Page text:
Why is cash-on-cash return on rental properties important to know?
It can be incredibly difficult to calculate the actual return on investment (ROI) for rental properties. You must consider actual returns like cash flow and tax benefits as well as returns that are not realized until a sale or refinance, such as appreciation and equity pay down. A much easier way to calculate the returns on rental properties is to figure the cash-on-cash return. This return is simply the amount of cash you initially invest into the property compared to the income generated by that property. Cash-on-cash does not factor in unseen returns like appreciation, equity pay down, or even tax benefits. The great thing about cash-on-cash return is if you can make a decent return just from the income, then all the other benefits are a bonus.
Instructions for the cash flow calculator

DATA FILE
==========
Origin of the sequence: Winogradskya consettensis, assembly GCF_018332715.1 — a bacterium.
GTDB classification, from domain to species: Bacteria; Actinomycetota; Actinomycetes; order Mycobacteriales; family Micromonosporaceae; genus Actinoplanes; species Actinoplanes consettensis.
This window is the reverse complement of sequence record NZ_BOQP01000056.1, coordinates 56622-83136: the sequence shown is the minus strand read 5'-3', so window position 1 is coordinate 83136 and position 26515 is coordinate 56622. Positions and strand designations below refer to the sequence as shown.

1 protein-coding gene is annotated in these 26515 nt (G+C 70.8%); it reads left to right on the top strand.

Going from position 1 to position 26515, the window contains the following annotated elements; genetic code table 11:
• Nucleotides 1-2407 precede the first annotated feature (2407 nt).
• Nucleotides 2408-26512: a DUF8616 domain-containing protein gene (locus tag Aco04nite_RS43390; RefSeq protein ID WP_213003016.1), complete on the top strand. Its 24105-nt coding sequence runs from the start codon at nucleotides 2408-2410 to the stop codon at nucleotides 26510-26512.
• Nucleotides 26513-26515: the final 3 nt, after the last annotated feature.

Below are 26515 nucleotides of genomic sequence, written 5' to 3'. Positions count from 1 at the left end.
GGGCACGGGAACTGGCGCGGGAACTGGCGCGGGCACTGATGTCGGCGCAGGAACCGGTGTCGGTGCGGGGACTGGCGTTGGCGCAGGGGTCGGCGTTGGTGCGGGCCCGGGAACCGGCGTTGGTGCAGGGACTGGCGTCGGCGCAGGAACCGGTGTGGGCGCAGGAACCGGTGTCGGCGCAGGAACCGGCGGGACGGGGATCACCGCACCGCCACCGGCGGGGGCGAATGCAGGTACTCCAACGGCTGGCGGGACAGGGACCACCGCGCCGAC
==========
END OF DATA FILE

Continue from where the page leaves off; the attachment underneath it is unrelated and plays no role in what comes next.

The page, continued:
- Fill in cells highlighted in yellow.
- If you are missing certain values, head over to our Rental Property Cash Flow Calculator first.
- Cells highlighted in green will show your results.
Notes about the cash-on-cash calculator
- Cash-on-cash is tricky to figure, because you may not be paying all of your costs at the same time. I may pay for the down payment and closing costs at closing, but I won’t pay for the repairs until they are completed and I paid the earnest money well before closing. Because of this, it is hard to know when to start the cash on cash returns. Cash on cash is not an exact science, but a way to measure your returns on your investments.
When you buy a home that needs a lot of repairs, it can take weeks or months to repair. When the home is sitting vacant, it is not making any money and actually costing you money. You may have to make mortgage payments, pay HOA fees, pay utilities or other costs while the home is vacant. These costs need to be considered when calculating cash on cash returns.
How do you determine the cash on cash return and why is it better than using ROI on rental properties?
The way I calculate cash on cash return may not be the exact way an accountant would calculate it, but this technique is the best way for me to judge the returns on a rental property.
Why is it hard to calculate the ROI on rental properties?